End to Patent Trolls
Maybe you’ve heard the term “patent trolling” before, but it may be put to rest soon.
Patent trolling is an activity in which companies (also called non-practicing entities, or NPEs, because patent trolling is their only activity) buy up patents merely for the purposes of extracting licensing fees from companies using the patents’ technologies. They then file lawsuits or, even worse, merely threaten to do so unless they are paid off.
The lawsuits haven’t been confined to actions against big corporations in technology; they’ve attacked mom-and-pop businesses, including restaurants, real estate agents, and supermarkets. In effect, it’s legal extortion.
Last week the House passed the Innovation Act of 2013 (H.R. 3309) by an overwhelming margin of 325 to 91. If the bill is finally enacted, it would make changes in current law, such as:
- Requiring specificity by litigants on how they were injured by alleged infringement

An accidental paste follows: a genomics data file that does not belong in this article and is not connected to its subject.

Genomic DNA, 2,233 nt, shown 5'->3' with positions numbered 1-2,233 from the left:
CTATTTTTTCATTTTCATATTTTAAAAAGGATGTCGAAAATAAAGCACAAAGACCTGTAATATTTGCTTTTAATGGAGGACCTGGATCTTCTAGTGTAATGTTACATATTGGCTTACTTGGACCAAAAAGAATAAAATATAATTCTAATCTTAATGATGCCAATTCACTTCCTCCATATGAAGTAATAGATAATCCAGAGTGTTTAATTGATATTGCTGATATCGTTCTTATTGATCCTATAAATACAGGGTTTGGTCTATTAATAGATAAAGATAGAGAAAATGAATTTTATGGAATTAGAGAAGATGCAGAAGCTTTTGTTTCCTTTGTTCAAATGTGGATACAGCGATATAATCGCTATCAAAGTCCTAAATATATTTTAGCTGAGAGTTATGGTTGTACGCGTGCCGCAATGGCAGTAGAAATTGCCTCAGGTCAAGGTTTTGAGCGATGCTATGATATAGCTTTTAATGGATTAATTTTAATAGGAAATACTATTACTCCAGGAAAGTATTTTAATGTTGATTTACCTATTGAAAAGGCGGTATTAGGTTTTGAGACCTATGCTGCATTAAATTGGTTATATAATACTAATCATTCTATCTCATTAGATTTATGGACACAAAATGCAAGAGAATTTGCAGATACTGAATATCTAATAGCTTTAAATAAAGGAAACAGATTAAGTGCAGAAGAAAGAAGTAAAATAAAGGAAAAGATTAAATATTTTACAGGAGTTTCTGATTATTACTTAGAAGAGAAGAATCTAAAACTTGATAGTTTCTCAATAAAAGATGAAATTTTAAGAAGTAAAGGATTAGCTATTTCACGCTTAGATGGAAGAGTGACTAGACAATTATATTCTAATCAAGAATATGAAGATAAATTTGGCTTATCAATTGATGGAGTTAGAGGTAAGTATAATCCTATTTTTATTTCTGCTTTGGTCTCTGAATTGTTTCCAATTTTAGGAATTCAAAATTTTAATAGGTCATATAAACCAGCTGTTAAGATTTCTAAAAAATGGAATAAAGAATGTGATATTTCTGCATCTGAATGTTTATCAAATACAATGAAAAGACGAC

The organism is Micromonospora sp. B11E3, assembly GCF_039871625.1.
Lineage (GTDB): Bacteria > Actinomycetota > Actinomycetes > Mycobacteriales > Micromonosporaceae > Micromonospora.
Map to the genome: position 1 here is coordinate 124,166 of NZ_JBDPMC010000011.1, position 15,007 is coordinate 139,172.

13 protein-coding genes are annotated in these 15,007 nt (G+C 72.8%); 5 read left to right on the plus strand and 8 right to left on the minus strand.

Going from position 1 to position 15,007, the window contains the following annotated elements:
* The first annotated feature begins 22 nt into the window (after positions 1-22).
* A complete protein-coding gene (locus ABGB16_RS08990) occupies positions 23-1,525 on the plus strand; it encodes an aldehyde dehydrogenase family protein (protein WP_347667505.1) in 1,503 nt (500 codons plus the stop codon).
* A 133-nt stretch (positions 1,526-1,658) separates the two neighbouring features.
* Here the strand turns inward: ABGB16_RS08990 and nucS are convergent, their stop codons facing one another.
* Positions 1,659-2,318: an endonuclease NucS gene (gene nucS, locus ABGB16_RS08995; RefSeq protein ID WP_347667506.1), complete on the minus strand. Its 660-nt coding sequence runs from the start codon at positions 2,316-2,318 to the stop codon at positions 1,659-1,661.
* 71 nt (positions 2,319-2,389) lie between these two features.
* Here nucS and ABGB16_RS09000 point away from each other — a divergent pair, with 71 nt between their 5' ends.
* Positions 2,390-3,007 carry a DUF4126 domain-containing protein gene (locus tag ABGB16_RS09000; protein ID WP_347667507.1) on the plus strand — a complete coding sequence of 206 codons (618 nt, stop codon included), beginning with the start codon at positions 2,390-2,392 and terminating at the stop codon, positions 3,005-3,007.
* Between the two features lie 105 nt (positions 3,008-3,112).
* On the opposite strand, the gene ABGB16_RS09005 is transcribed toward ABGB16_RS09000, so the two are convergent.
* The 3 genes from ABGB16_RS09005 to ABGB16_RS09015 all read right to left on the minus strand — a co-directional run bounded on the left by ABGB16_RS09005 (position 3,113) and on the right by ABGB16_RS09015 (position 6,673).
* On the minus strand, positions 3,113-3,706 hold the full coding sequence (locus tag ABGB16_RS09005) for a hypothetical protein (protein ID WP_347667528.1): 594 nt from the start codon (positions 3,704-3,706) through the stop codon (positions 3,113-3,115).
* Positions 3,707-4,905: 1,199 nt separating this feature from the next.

- Requiring litigants to name who has a financial interest in the patent that’s allegedly being infringed
- Delaying discovery (which is very costly to businesses being sued) until after a court has reviewed the claims so that frivolous ones can be dismissed
A measure that would have required losing litigants to pay court costs for winning defendants did not make it into the final version of the bill.
Will it pass?
The Senate has yet to vote on the measure (its own quite different version in S. 1720). Hearings in the Senate Judiciary Committee are scheduled to begin on December 17 (just before the Senators leave Washington for the holidays), so there is little time to complete action in this session of Congress. The 2nd session of the 113th Congress begins on January 7, 2014.
There is strong support for the measure, including support from Google, the National Retail Federation (NRF) and the Consumer Electronics Association. The White House is also in favor of the measure.
I’m in favor of any law that helps to limit frivolous lawsuits targeting vulnerable small businesses.